With sweeping colour comes sweeping air, fresh mornings stretching into shortening days. Leaves take their tumble to the ground, quickly accumulating, cloaking the land. Light becomes more vivid and concentrated, forming fingers and floods, rich and luminous. The weather chops and changes; crisp and dry one minute, damp and sodden the next, with showers of mist and murk in-between. Animals busily prepare for the coming of winter, with larders filled, hidden sanctuaries readied. Fungi reveal themselves, brazen and bold. Autumn… is a fascinating season!
I came across this attractive fungus – Plicatura crispa – on some beech deadwood when carrying out some tree work over winter.
Plicatura crispa is a saprotrophic or ‘recycler’ fungus, meaning that it breaks down deadwood. Fungi are the only group of organisms that can break down lignin in wood and without them we would be buried under many metres of woody debris. They also play a vital role in driving the carbon cycle, releasing nutrients that they don’t require back into the immediate environment.
I later found out that this particular species was included in Bruce Ing’s 1992 provisional red list of fungi for its rarity, but a later evaluation by Shelley Evans for the 2007 red list showed that the species had increased its range significantly and was therefore not included in the revised red list. Reasons for its decline and sudden resurgence are unknown but some believe it could have been down to lead pollution.
A collection of different fungi I have came across recently…
• Oyster Mushroom (Pleurotus ostreatus)
This common edible mushroom looks, smells, and tastes like oysters. With virtually no stalk, this mushroom’s oyster-shaped caps usually grow in layers on dead deciduous wood.
• Razor Strop Fungus (Piptoporus betulinus)
This fungus grows almost exclusively on birch trees and when mature has a texture similar to polystyrene. It was once used for sharpening razor blades, hence it’s common name.
• Fly Agaric (Amanita muscaria)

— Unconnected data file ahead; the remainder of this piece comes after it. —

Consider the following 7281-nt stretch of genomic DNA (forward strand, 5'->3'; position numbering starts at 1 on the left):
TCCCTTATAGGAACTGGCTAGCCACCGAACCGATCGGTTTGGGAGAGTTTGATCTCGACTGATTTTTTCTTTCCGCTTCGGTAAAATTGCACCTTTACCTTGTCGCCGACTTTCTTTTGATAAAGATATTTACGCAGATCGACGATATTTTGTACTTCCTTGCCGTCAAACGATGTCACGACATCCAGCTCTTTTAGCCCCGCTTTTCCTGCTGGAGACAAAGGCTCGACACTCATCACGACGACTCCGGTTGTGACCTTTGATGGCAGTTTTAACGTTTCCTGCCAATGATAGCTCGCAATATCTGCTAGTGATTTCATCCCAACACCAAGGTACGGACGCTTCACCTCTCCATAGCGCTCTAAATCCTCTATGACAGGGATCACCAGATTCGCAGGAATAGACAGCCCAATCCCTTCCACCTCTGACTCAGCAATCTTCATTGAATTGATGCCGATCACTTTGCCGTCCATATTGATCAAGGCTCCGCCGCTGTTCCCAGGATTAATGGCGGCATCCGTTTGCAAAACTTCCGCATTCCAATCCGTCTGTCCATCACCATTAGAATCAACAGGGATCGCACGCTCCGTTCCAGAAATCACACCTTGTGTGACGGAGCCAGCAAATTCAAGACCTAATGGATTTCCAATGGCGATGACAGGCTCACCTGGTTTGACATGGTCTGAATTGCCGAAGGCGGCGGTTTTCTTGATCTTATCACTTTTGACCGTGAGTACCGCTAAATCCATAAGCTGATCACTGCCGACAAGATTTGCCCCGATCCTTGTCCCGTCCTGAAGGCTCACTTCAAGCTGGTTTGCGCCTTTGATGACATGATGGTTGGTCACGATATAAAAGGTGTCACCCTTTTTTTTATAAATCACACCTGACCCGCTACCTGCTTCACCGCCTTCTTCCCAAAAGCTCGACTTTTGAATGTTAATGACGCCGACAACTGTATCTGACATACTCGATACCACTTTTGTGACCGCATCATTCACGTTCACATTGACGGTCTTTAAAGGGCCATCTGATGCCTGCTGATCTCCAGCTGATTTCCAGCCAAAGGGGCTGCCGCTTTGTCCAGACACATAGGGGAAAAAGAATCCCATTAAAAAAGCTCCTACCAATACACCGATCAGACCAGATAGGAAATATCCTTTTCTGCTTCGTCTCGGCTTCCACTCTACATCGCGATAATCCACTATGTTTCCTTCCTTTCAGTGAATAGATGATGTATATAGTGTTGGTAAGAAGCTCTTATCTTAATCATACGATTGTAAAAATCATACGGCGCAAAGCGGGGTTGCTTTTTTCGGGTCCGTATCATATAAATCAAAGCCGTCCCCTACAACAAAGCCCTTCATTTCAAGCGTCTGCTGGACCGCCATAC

The fly agaric is an attractive fungus but don’t be fooled by its looks – it is poisonous and known to cause hallucinations, violent stomach upsets, uncontrollable muscle spasms and could be fatal.
It was once used as a fly killer – hence the name. Small pieces of the fungi were added to a saucer of milk to attract flies which came to feed from the saucer and were killed.
• Earthball Fungus (Scleroderma citrinum)
Another fungus which is poisonous! Similar in appearance to a warty potato. It grows on the ground, usually in woods in leaf litter or on mossy soil.
• Hoof Fungus (Fomes fomentarius)
This large bracket fungus attacks mainly birch but occasionally beech and sycamore. It lives on trees long after they have died, changing from a parasite to a decomposer.
The pale leather-brown flesh can be used for lighting fires (it burns very slowly).
Spotted a few things today whilst at Hawthorn Dene (and later at Ormesby Hall).
• Small Copper butterfly (Lycaena phlaeas)
I observed this small butterfly basking in the sun at the start of the day. It was quite distinctive with its bright copper-coloured forewings flecked with brown spots.
• King Alfred’s Cake fungus (Daldinia concentrica)
Legend has it that King Alfred, when in hiding from the Danes, once burnt some cakes by failing to take them out of the oven. These fungal growths, which look as if they have been burned, are a reminder of his poor cooking and hence are nicknamed ‘King Alfred’s Cakes’.
Apparently the fungus can be used as tinder for lighting fires (the inner flesh, once dried out, lights very easily).
• Drinker Moth caterpillar (Philudoria potatoria)
Found this rather large caterpillar amongst some Himalayan Balsam, which I later identified as that of a Drinker Moth.
It gets its name from the caterpillars habit of drinking large droplets of rainwater or dew from the grass stems on which it feeds.
• Solomon’s-seal (Polygonatum multiflorum)
At the eastern end of Hawthorn Dene there is an open expanse of magnesian limestone grassland that is home to many species of wild flower. It was here that I noticed this particular wild flower standing out amongst a cluster of bluebells.
• Dryad’s Saddle fungus (Polyporus squamosus)
I noticed this fungus when driving past a clearing near the car park at Ormesby Hall.
It was quickly identified by National Trust rangers as Dryad’s Saddle, a very large shelf mushroom with a pale fawn upper surface flecked in brown.
It grows on dying trees and tree stumps and gets its name from the fact that it looks like a saddle sticking out from the side of its host tree.